Highway Patrol warning drivers
Use caution as school returns
by Mary Katherine Murphy Staff reporter
As Scotland County’s public schools will be back in session on Tuesday, local drivers should prepare once again to encounter school buses during morning commutes.
According to the state Highway Patrol, maintaining safe streets and highways for school buses and students requires a joint effort from parents, schools, and law enforcement, as well as the community at large. During the first weeks of school, those driving through school zones and parents driving their children to school should pay particular attention to traffic patterns, said Highway Patrol 1st Sgt. Travis Harper.
“Parents need to be patient with other people until they learn these patterns,” Harper said. “They may need to leave a couple of minutes early, especially the first week because it’s going to be kind of hectic, especially with new parents coming in who haven’t been to those schools before.”
Harper said that traffic at South Scotland Elementary School causes the greatest traffic issue in the county, as cars back up to the intersection of U.S. 501 and Barnes Bridge Road.
In the event of a stopped school bus on a two-lane street, all traffic should stop rather than passing the bus. Harper said that drivers passing stopped school buses has proven to be a significant issue in rural counties, and that failure to stop for a school bus carries a mandatory court appearance.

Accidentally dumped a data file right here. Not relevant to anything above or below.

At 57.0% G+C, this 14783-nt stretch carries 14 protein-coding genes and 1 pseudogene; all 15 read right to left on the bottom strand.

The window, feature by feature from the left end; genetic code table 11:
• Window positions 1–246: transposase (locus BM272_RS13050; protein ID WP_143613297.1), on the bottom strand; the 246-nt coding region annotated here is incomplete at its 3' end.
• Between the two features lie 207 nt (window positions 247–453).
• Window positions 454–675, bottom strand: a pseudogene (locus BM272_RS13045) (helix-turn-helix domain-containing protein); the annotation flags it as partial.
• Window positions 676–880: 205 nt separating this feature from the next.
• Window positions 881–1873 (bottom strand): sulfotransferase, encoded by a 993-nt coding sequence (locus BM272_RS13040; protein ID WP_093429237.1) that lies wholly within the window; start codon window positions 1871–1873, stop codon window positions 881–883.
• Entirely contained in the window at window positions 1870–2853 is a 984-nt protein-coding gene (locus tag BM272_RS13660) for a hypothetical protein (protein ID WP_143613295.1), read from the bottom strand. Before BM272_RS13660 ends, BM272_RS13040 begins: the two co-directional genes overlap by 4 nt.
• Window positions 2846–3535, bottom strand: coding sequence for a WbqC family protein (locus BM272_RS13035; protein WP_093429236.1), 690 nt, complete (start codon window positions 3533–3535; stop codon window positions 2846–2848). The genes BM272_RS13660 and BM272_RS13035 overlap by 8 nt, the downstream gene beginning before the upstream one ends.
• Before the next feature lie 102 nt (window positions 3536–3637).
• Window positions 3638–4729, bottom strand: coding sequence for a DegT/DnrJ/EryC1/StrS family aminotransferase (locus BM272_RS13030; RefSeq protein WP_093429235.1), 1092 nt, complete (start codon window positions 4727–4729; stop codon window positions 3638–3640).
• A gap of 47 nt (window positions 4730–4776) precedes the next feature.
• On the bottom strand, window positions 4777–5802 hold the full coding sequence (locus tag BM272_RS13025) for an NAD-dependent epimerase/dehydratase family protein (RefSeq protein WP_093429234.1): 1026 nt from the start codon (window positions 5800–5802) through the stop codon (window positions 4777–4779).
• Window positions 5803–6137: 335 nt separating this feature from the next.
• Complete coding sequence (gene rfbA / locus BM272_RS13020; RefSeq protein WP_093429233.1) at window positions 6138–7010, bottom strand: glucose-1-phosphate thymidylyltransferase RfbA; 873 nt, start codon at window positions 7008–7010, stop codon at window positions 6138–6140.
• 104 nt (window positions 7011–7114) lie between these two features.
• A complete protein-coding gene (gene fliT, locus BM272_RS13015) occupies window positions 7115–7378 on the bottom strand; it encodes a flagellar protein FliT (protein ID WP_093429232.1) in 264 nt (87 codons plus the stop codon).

When a bus has stopped on a four-lane highways and there is a median between traffic travelling in opposite directions, only vehicles travelling in the same direction as the bus need stop.
Harper added that speeding in school zones carries a $250 fine with a possible $190 in court costs.
As students drive to school, 1st Sgt. Andreas Dietrich said that parents should be sure that their children are driving responsibly. During the last school year, 9.4 percent of collisions in Scotland County that caused injuries involved drivers aged 15-19.
“We would like to see the parents be involved and teach their kids safe driving habits,” said Dietrich. “Kids learn from their parents, so we would hope that we’re not the only deterrent to dangerous driving.”
Continuing a program begun in March, the Highway Patrol will conduct regular school safety checks at all schools in the county this year. Each trooper will be assigned a school to visit.
“They will actually go to the school and talk to administrators, the staff, and possibly even students at times to make sure there’s a visible presence,” Harper said. “We’re trying to deter any incidents that may occur based on some of the stuff we’ve seen in the national news.”
In the last quarter of the 2012-2013 school year, the Highway Patrol conducted 28 safety checks in Scotland County schools.
“We don’t want people to pull up and see the Highway Patrol car there and automatically think something bad is going on,” said Dietrich.
Students or parents who notice suspicious persons or vehicles on school property should notify school staff or law enforcement.
“Everybody can become involved with school safety,” Dietrich said. “If you see a suspicious person or a suspicious vehicle, report that to the administrative staff at the school or a law enforcement officer. Don’t investigate it yourself.”
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